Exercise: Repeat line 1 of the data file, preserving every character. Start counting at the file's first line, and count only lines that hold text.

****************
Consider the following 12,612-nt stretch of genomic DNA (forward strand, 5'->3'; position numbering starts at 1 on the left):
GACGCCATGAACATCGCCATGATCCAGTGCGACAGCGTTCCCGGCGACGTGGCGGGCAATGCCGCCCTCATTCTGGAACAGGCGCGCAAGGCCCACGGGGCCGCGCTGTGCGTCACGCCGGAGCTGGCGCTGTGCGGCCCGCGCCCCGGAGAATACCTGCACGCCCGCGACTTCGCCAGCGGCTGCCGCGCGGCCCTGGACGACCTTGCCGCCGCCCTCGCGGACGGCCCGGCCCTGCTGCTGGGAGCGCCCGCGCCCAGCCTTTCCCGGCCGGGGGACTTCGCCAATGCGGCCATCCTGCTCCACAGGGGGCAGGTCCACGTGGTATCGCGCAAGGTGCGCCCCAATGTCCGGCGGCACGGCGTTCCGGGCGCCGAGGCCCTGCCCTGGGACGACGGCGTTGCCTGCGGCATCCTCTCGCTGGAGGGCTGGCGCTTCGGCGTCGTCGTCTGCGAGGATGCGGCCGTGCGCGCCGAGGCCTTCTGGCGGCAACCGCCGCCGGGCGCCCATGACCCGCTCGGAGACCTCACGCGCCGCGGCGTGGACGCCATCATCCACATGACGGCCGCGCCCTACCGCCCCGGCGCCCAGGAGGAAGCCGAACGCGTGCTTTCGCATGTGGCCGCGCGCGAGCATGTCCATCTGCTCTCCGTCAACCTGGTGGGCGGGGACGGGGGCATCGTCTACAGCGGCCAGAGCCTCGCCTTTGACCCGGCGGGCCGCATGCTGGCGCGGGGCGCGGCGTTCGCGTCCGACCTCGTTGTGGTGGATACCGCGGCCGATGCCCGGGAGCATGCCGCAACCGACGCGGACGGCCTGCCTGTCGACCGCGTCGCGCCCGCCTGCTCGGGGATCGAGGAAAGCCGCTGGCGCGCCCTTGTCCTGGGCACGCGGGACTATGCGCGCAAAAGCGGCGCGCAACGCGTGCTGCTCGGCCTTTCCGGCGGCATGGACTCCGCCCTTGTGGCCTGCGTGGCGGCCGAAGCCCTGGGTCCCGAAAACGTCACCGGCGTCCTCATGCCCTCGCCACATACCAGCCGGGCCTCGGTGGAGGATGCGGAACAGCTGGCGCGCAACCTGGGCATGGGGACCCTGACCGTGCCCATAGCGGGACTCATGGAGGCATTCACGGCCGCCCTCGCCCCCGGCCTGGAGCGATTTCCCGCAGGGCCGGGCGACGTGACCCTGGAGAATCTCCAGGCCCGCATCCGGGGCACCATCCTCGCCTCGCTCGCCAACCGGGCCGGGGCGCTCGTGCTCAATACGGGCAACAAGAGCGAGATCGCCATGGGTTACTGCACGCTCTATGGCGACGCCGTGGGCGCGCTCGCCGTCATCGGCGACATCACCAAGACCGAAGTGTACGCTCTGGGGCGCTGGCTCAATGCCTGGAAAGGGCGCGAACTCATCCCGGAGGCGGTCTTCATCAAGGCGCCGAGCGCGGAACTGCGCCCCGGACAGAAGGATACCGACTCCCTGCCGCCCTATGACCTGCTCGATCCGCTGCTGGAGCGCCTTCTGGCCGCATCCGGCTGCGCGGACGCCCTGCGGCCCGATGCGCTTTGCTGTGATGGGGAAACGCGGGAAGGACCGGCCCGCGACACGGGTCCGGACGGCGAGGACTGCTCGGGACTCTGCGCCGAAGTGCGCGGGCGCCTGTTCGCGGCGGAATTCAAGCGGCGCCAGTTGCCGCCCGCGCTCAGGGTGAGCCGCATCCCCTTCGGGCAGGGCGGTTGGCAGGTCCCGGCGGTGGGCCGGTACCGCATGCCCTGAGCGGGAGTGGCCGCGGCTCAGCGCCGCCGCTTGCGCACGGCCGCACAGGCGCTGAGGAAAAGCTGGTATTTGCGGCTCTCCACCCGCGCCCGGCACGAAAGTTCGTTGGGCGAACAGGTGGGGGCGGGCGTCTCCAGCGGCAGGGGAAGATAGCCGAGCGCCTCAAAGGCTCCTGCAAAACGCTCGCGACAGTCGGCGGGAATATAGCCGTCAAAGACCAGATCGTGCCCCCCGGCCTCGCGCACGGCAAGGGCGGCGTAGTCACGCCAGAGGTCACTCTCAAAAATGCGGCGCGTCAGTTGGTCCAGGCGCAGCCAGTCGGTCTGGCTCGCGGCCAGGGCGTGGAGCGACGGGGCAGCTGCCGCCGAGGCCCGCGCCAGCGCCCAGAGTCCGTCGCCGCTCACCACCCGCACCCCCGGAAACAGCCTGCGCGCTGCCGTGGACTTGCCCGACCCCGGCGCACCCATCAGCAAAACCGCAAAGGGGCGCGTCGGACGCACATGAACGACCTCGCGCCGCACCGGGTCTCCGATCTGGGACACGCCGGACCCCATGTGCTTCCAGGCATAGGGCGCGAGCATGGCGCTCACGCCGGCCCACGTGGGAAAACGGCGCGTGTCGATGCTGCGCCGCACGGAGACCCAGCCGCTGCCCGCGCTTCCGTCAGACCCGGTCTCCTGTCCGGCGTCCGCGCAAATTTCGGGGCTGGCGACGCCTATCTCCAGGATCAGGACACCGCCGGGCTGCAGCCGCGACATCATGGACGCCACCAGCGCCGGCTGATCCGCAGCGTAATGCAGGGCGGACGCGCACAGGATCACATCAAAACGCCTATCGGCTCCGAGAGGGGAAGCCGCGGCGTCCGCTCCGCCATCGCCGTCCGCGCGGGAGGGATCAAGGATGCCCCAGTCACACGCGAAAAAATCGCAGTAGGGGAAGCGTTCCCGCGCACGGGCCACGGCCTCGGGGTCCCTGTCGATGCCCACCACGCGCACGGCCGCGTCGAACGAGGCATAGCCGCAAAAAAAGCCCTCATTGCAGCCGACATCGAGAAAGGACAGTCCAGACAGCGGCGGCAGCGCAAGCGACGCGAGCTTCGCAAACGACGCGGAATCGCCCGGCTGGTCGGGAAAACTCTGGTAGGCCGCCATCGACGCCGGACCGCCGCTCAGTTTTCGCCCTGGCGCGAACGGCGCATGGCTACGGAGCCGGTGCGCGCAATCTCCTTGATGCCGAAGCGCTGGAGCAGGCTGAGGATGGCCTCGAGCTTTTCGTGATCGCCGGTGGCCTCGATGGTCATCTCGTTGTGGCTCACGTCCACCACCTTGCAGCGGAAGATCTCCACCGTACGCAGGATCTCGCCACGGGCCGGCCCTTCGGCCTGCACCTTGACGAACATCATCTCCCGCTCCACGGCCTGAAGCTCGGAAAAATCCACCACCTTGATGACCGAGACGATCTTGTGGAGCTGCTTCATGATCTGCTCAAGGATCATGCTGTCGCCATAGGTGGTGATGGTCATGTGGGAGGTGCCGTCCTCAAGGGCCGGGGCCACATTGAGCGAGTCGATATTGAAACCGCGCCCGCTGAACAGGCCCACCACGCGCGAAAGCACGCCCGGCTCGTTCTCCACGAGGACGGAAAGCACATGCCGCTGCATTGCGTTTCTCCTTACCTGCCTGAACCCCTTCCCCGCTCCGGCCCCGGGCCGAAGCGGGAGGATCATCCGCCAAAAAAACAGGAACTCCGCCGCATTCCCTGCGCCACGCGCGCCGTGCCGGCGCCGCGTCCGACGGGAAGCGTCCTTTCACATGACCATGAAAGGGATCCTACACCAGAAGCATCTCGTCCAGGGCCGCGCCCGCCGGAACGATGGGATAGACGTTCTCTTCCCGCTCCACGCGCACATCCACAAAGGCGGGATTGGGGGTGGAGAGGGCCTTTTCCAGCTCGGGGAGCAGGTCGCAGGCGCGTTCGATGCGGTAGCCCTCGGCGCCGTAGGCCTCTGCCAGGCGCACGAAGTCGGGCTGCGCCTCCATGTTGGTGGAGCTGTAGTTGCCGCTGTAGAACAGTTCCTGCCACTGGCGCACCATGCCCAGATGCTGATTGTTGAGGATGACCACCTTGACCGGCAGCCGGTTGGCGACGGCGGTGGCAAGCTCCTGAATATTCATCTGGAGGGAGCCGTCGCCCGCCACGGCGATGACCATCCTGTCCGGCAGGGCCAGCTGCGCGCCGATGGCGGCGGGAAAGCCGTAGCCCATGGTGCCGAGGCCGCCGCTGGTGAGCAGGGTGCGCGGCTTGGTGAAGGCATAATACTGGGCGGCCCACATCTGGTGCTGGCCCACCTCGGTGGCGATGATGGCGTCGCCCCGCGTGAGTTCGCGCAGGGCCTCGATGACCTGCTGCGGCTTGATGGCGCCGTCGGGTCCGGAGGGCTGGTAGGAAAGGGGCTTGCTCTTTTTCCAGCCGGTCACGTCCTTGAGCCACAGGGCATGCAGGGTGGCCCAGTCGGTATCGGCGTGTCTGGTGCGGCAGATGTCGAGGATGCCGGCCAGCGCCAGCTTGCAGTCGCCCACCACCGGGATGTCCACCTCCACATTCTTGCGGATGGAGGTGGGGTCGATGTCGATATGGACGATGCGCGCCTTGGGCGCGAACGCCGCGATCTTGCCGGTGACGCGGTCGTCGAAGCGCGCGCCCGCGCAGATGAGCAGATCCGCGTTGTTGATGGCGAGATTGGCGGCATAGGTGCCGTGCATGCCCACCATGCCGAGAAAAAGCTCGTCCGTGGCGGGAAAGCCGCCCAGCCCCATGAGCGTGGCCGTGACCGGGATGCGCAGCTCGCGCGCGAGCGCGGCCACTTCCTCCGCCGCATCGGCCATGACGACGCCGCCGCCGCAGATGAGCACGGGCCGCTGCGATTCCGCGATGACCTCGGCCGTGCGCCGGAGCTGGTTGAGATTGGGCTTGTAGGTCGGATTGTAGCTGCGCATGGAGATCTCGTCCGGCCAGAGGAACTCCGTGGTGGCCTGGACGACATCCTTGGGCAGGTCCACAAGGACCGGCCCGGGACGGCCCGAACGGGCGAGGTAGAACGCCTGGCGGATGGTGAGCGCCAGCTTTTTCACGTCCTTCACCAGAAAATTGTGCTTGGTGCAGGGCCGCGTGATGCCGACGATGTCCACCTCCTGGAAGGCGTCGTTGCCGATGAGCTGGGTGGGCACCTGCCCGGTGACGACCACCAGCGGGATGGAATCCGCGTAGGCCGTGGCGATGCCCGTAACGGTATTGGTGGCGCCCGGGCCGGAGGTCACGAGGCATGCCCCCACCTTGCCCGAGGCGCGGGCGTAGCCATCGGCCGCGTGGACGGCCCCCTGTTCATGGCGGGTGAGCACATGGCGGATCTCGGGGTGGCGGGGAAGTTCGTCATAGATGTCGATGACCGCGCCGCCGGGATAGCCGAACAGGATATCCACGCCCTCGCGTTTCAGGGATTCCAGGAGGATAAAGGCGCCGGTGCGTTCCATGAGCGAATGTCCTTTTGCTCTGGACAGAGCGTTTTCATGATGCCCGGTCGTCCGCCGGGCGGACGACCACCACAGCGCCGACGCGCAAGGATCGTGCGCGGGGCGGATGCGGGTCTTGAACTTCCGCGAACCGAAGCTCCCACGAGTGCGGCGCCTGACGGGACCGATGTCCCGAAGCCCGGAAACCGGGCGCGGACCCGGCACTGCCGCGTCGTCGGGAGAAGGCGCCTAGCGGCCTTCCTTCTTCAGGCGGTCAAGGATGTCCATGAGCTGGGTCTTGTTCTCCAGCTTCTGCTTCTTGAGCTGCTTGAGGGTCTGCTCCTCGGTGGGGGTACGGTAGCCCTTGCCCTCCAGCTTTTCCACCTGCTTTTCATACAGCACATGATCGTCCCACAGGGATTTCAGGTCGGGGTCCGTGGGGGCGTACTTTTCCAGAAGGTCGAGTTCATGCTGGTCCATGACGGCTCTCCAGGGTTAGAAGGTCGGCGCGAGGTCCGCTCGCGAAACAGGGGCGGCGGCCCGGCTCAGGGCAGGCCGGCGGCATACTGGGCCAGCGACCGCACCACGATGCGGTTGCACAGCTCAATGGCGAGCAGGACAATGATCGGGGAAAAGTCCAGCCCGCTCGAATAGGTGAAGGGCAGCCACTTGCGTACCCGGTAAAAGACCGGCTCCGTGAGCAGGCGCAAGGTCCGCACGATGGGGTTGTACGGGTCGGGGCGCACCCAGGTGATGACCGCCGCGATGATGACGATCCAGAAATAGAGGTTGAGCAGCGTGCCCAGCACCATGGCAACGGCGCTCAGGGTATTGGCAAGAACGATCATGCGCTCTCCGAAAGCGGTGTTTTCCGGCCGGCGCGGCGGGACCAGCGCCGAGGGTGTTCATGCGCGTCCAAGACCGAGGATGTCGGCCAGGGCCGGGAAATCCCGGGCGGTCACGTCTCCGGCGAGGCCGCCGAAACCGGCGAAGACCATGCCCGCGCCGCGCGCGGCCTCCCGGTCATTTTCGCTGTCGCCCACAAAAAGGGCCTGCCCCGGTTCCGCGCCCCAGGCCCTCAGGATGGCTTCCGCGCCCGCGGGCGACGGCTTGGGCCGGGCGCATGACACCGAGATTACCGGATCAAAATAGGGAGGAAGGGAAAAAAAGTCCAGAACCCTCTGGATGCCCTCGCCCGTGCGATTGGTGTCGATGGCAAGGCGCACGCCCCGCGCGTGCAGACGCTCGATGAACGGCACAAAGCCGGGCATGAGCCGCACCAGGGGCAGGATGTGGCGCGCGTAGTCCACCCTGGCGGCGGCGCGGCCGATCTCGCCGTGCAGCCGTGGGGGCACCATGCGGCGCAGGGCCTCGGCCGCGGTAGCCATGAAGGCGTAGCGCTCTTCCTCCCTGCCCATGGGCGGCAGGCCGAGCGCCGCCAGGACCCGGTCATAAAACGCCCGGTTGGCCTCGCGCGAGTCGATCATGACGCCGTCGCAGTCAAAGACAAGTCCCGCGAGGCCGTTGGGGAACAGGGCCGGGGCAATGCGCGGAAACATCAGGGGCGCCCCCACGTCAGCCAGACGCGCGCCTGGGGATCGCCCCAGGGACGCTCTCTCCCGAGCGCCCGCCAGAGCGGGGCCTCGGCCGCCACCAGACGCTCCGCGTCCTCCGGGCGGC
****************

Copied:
Consider the following 12,612-nt stretch of genomic DNA (forward strand, 5'->3'; position numbering starts at 1 on the left):